Some experts have raised concerns that foreign investors with powerful financial capability may swallow up the domestic petroleum distribution system. If this happened, Vietnam’s energy security would be in danger, they say.
The Government Office has sent a dispatch to MOIT conveying the instruction of the Prime Minister Trinh Dinh Dung related to a decree to amend and supplement articles of Decree 83 dated September 2014 on petrol and oil trading.
Under the draft decree, Vietnamese petrol and oil traders with production activities would be allowed to transfer their shares to foreign investors, but the amount of shares to be transferred would not be higher than 35 percent.
Many experts and businesspeople have voiced their concern about the issue.
This is also contrary to MOIT’s Circular 34/2013 in 2013 which sets a roadmap for goods trading and directly related goods trading activities of foreign invested enterprises (FIEs) in Vietnam.
If foreign investors held 35 percent of shares of petroleum distribution companies, they would just need to collect another 16 percent of shares by some means or another to obtain the right to control the enterprises.
Petrol and oil are strategic products. If the petroleum distribution market is controlled by foreigners, Vietnam would fail to regulate the domestic prices if the world market fluctuates in an adverse way. It would also be difficult to distribute petrol and oil in remote and border areas.
A debate has emerged about whether it is the right time to allow foreign investors to hold 35 percent of shares of Vietnamese distribution companies.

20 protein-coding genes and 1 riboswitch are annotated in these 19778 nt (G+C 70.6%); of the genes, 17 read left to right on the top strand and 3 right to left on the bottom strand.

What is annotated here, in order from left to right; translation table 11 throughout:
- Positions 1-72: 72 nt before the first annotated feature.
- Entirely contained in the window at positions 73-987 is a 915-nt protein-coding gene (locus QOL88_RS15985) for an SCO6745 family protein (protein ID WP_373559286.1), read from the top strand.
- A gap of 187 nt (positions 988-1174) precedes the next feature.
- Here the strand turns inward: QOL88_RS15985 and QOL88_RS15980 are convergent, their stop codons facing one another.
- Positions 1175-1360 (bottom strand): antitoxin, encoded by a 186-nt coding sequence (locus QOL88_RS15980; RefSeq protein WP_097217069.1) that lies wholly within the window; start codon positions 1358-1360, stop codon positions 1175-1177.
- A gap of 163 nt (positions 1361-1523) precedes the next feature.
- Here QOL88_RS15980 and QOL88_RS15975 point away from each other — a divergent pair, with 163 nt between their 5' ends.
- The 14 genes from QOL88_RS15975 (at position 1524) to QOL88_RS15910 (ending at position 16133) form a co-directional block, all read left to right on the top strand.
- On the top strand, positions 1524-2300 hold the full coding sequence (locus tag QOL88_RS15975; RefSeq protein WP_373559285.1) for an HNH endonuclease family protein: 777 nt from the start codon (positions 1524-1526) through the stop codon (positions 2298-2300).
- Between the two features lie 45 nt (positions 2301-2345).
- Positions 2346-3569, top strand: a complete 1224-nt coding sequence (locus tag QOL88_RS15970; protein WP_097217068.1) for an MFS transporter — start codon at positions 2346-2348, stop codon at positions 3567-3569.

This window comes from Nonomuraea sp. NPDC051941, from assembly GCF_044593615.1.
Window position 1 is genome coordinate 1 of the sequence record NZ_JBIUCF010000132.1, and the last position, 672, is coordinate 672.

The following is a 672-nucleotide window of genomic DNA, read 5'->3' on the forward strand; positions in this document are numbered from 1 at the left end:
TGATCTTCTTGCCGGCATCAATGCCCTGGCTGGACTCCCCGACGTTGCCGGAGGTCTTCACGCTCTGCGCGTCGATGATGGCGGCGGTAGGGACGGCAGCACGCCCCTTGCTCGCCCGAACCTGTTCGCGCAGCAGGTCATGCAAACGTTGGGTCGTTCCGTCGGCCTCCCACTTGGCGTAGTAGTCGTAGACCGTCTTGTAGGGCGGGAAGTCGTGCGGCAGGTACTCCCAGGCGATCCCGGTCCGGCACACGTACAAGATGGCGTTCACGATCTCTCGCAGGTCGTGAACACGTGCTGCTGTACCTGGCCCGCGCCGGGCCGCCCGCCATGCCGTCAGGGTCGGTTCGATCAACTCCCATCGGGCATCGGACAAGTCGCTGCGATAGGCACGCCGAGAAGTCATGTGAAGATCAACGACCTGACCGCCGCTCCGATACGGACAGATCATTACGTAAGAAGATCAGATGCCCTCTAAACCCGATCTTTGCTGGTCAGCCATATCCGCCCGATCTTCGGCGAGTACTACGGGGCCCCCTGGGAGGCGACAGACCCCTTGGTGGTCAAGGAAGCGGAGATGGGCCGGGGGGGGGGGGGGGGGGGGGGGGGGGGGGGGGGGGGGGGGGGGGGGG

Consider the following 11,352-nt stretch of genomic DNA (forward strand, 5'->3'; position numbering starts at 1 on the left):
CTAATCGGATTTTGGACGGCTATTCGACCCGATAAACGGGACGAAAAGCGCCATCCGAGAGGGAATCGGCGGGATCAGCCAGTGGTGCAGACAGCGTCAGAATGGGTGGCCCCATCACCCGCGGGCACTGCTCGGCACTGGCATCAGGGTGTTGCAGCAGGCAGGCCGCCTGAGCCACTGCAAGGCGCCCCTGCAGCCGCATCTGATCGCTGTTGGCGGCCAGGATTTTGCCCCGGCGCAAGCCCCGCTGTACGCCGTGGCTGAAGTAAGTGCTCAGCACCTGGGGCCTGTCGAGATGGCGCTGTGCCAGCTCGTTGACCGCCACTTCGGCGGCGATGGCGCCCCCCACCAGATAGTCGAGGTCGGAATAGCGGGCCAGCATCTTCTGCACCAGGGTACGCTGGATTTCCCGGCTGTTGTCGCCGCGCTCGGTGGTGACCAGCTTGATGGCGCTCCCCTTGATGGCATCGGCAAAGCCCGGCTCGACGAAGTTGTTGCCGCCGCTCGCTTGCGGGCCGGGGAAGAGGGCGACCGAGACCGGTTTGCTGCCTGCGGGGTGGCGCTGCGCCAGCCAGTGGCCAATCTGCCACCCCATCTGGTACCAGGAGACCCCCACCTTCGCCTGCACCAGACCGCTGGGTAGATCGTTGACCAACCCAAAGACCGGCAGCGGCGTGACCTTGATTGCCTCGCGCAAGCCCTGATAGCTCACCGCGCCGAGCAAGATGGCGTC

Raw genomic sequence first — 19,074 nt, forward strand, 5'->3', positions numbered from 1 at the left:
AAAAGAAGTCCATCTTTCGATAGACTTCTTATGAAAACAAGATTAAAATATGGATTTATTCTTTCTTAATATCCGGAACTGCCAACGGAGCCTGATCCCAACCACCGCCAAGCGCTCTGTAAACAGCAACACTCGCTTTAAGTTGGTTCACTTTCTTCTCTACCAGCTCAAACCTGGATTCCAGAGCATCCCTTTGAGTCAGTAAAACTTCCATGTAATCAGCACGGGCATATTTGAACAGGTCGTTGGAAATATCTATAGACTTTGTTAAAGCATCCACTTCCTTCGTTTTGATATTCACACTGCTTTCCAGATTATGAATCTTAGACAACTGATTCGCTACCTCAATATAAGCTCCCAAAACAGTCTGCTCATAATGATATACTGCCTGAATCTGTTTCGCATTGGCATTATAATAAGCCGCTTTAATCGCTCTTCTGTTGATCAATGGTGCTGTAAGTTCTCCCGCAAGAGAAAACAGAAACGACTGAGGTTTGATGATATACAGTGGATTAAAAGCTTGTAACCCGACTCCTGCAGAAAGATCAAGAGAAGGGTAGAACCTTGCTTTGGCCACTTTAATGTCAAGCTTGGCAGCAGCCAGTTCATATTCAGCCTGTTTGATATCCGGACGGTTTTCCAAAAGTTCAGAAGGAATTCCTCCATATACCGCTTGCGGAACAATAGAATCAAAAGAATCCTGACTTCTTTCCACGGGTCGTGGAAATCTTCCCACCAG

Nguyen Loc An, deputy director of MOIT’s Domestic Market Department, sent a document to the Prime Minister, making suggestions to the draft decree.
Citing regulations and international commitments, An said Vietnam has not committed to opening its petroleum distribution market.
Under current Vietnamese laws, FIEs don’t have the right to export, import, and distribute petroleum products.
The regulations are designed to ensure energy security and to prevent the domestic petrol distribution system from being controlled by foreigners, and to ensure that petroleum products will be supplied in all situations.
An pointed out that if Vietnam allows FIEs to join the petroleum distribution market, this would not be in line with international commitments, the National Assembly’s Resolution No 71/2006, the Investment Law, the Law on Promulgation of Legal and Normative Documents, and the Law on Treaties.
An warned that even if foreign investors have no more than 35 percent of shares, they still can join forces with other shareholders to form groups of shareholders that have veto power.
They are ‘Phat Oil’ in Hai Phong, ‘Son Iron’ in Thanh Hoa, and Trinh Suong in Soc Trang.
The Ministry of Industry and Trade has called for allowing all foreign investors to further participate in the petroleum retail market.